The Cox Automotive monthly market tracker has been published and it features the following highlights:
- Increase in CAP clean conversions
- First-time conversions at a record high
- Very minor reduction in vehicle age and mileage
- Large increases in average vehicle profiles compared to August 2020
- Declining new vehicle registrations throughout Europe
Cox Automotive is urging dealerships to “compromise on stock and lower their usual requirements” as the market continues to struggle to balance limited supply with overwhelming demand for vehicles. With semiconductor shortages set to continue to hamper the new car market until well within 2022 and surging demand for stock driving up auction prices, it no longer pays to be picky about all stock.
A stark picture
In its monthly market tracker for August 2020, Cox Automotive paints a stark picture. Throughout the month, supply and demand imbalance continued to drive up all wholesale key indicators, with CAP clean performance achieving 100% and first-time conversions the highest ever recorded at 87%. A comparison to figures from the same period in 2020 show that average age and mileage is well ahead, up by 18% and 13%, respectively, although they have eased marginally since last month (July 2021: -0.87% and -0.01%).
The only wholesale key performance indicator down on the same time last year is that of the average sold price, which stands at 0.4% lower in 2020. However, this is due to unique circumstances that saw August 2020 become a period of pent-up recovery after retailers re-opened showrooms from June 1st after the first nationwide lockdown. In addition, this year, dealers have enjoyed a longer trading time with physical sites able to remain open. Therefore, the increase has been driven primarily by stock shortages and issues facing new vehicle supply for both consumers and de-fleets.
Time to compromise on stock
According to Philip Nothard, Insight and Strategy Director at Cox Automotive, this rift between supply and demand means that highly sought-after vehicles are not only becoming harder to source but more expensive to purchase, with considerably higher mileage and age than what would be considered the norm.
He suggests that dealers need to find a compromise in order to keep their forecourts filled. With supplies of the new September plates, already lower than average due to the challenges carmakers have had with production and logistics, and stock flying out of auction lanes at high prices, it’s quickly becoming the case that any stock is considered good stock.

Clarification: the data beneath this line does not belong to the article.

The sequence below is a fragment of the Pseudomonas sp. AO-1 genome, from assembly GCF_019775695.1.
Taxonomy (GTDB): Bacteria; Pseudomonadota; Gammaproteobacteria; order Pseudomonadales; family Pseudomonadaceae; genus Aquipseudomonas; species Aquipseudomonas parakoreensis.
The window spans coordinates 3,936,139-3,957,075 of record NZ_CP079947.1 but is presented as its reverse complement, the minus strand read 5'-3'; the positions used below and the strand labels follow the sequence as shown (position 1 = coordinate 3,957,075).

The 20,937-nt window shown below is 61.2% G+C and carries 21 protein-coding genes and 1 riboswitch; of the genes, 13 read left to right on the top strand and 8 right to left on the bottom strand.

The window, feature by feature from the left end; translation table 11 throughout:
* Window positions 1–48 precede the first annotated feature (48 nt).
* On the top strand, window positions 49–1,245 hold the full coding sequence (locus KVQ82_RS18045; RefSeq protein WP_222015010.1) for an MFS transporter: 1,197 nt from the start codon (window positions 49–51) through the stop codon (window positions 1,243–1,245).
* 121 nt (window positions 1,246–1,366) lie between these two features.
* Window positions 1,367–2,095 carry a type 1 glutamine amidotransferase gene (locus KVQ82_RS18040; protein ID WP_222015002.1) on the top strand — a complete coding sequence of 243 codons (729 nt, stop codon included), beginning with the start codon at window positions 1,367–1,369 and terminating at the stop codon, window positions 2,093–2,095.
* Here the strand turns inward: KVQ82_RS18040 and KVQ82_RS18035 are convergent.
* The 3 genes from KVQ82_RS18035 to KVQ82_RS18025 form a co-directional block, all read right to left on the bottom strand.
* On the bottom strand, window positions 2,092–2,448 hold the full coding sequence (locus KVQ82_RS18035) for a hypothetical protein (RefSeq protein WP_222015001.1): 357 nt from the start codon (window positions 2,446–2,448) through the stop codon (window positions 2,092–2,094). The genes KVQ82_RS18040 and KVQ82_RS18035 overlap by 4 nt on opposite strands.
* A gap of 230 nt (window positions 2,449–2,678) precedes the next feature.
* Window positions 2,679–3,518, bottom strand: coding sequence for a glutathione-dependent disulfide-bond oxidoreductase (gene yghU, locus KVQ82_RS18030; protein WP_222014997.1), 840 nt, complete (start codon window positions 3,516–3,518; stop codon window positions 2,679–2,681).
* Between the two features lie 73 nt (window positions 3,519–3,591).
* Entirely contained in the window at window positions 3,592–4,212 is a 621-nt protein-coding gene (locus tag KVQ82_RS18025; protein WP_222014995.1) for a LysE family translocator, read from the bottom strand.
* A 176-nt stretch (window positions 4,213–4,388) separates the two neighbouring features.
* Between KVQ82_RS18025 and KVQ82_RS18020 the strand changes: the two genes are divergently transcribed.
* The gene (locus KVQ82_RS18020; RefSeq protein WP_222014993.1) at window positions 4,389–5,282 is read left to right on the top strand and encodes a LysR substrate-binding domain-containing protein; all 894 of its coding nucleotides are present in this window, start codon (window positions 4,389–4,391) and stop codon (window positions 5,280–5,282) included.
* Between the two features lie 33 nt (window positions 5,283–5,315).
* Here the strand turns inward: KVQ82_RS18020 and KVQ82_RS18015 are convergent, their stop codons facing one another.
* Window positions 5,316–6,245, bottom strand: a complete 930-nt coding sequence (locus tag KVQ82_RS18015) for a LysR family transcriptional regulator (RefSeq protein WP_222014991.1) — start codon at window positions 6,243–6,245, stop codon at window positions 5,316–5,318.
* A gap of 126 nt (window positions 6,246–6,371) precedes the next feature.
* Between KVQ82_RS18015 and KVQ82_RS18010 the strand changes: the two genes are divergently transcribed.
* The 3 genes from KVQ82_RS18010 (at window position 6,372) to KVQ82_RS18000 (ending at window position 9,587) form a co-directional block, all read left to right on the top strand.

A market slowed by new vehicle challenges
When understanding why the wholesale market is in such a precarious position, Nothard says it is difficult to look beyond the troubles experienced by the new car market. Delays in OEM production schedules are driving up demand in the used sector and significantly delaying de-fleet schedules as people hold onto vehicles for longer.
The only glimmer of hope for the new car market was another positive month for electric vehicle registrations. Demand for the latest battery electric, hybrid and plug-in hybrid vehicles surged by 32.2%, 45.7% and 72.1%, respectively. Following March’s changes to the Plug-in Car Grant, demand for plug-in hybrids has outpaced battery electric vehicles in five of the past six months. Nothard says these figures further reflect raw materials challenges in the new car market, which is forcing most OEMs to move production towards EV.
“The industry talks a lot about the semiconductor shortage, and this is likely to last until well into 2022. However, manufacturers face additional raw material challenges, such as the shortages of both rubber and metal. There’s also an inevitable delay caused by OEM’s transition towards electrification. For many, EV is now taking priority and the SMMT’s results demonstrate why this transition is so important”, Nothard added.
The UK’s new vehicle registration figures for August reflect a wider European struggle, with the region’s market declining by a quarter as a result of increased pressure on supply chains. Spain and Italy were the worst affected countries, with declines of 28.9% and 27.2% year-on-year respectively. France showed stronger signs of recovery than the UK, but still recorded a 15% reduction in new vehicle registrations.